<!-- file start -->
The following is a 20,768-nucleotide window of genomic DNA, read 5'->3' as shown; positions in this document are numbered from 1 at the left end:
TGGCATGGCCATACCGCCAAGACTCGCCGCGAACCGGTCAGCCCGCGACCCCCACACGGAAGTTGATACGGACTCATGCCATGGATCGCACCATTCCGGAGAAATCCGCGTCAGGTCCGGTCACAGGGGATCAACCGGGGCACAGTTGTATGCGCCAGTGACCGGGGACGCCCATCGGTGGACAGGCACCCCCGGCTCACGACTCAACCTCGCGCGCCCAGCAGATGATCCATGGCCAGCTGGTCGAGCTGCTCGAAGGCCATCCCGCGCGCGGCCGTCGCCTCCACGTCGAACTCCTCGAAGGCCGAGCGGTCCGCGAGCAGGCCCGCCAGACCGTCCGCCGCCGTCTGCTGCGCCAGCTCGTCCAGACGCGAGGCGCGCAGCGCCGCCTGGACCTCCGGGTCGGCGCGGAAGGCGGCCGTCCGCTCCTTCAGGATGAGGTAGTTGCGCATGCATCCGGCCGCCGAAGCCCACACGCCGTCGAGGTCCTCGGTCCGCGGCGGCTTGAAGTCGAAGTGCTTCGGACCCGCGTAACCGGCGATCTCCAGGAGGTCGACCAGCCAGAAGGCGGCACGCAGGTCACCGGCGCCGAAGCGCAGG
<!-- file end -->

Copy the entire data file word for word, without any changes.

The following is a 20,768-nucleotide window of genomic DNA, read 5'->3' as shown; positions in this document are numbered from 1 at the left end:
TGGCATGGCCATACCGCCAAGACTCGCCGCGAACCGGTCAGCCCGCGACCCCCACACGGAAGTTGATACGGACTCATGCCATGGATCGCACCATTCCGGAGAAATCCGCGTCAGGTCCGGTCACAGGGGATCAACCGGGGCACAGTTGTATGCGCCAGTGACCGGGGACGCCCATCGGTGGACAGGCACCCCCGGCTCACGACTCAACCTCGCGCGCCCAGCAGATGATCCATGGCCAGCTGGTCGAGCTGCTCGAAGGCCATCCCGCGCGCGGCCGTCGCCTCCACGTCGAACTCCTCGAAGGCCGAGCGGTCCGCGAGCAGGCCCGCCAGACCGTCCGCCGCCGTCTGCTGCGCCAGCTCGTCCAGACGCGAGGCGCGCAGCGCCGCCTGGACCTCCGGGTCGGCGCGGAAGGCGGCCGTCCGCTCCTTCAGGATGAGGTAGTTGCGCATGCATCCGGCCGCCGAAGCCCACACGCCGTCGAGGTCCTCGGTCCGCGGCGGCTTGAAGTCGAAGTGCTTCGGACCCGCGTAACCGGCGATCTCCAGGAGGTCGACCAGCCAGAAGGCGGCACGCAGGTCACCGGCGCCGAAGCGCAGG